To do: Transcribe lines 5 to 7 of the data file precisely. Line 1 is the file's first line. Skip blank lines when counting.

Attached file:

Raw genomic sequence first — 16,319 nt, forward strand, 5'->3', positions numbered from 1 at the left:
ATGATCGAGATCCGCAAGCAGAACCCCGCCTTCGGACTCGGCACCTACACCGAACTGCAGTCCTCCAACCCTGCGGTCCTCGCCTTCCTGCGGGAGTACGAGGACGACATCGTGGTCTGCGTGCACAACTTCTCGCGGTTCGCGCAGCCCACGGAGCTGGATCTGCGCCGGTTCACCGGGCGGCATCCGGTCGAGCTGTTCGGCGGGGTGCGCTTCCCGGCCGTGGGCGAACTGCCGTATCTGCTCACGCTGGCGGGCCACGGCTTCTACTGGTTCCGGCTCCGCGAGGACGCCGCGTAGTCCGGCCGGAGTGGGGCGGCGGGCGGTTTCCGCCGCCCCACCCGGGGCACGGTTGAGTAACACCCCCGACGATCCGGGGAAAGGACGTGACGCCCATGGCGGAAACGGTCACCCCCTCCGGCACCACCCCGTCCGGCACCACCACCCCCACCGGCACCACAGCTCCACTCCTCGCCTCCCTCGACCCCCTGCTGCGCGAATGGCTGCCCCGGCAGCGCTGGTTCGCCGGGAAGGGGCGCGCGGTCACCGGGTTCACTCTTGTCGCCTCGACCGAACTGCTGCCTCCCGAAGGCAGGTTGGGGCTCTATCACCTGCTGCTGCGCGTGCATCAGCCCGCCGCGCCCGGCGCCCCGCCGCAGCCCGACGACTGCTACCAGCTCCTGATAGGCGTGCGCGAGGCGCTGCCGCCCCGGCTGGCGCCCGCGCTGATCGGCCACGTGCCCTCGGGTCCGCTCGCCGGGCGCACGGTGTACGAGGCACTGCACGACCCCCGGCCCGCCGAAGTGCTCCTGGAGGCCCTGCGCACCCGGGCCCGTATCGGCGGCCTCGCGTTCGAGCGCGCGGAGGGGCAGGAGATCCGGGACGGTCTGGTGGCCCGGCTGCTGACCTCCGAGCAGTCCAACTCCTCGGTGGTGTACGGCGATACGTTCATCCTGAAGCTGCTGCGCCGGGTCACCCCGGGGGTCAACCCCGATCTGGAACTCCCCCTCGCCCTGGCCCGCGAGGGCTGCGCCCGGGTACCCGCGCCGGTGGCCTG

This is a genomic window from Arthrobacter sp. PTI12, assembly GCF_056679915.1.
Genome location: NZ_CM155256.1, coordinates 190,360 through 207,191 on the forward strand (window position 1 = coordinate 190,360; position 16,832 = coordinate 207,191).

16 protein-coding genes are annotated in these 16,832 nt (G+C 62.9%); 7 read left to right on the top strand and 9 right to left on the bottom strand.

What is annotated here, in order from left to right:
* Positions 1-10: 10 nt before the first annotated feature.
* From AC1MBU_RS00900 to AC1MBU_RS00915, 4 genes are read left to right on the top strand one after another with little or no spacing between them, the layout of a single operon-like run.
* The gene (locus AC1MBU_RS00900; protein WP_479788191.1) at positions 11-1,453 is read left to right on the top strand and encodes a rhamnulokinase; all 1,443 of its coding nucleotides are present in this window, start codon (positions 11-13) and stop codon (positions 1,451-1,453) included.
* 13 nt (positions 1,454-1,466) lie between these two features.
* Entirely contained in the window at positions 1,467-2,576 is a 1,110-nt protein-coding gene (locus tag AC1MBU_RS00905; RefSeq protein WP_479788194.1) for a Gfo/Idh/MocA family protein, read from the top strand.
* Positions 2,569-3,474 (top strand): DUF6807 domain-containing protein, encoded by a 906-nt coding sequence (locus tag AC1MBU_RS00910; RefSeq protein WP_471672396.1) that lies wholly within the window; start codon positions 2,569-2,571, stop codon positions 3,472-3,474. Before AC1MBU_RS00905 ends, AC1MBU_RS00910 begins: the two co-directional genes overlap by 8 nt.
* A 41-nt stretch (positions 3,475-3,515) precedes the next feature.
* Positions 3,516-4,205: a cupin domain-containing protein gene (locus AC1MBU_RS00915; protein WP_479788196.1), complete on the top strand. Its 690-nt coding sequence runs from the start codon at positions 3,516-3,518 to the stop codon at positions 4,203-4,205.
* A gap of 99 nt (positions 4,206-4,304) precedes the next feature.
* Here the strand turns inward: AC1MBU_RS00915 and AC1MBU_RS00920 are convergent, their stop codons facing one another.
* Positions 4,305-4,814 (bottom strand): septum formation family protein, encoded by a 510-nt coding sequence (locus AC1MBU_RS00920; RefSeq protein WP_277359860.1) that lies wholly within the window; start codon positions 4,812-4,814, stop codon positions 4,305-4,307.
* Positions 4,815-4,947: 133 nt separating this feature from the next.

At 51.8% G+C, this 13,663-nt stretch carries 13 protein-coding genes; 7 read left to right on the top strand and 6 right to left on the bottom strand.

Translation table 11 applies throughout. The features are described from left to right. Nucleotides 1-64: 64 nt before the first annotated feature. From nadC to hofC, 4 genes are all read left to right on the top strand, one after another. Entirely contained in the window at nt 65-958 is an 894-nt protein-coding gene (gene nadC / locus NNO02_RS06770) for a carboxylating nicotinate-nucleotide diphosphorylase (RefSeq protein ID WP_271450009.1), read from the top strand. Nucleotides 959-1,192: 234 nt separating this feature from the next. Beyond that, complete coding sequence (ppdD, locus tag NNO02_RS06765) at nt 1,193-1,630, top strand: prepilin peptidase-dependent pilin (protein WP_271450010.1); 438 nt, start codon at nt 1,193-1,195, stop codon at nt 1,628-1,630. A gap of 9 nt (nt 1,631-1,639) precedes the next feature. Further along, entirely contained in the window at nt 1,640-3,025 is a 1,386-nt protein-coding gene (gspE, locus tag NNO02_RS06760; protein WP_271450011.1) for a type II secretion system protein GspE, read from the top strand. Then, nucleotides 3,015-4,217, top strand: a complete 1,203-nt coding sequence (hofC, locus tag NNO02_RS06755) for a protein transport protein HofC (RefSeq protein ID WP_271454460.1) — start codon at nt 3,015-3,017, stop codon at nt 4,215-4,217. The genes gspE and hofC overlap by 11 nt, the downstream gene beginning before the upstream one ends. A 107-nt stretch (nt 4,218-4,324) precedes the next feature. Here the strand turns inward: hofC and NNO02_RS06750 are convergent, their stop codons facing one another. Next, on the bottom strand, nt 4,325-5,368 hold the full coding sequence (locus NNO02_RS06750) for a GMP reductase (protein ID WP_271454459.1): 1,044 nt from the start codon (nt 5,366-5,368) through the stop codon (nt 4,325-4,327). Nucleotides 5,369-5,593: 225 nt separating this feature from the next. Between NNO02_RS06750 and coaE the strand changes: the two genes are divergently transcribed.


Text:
16 protein-coding genes are annotated in these 16,832 nt (G+C 62.9%); 7 read left to right on the top strand and 9 right to left on the bottom strand.

What is annotated here, in order from left to right:
* Positions 1-10: 10 nt before the first annotated feature.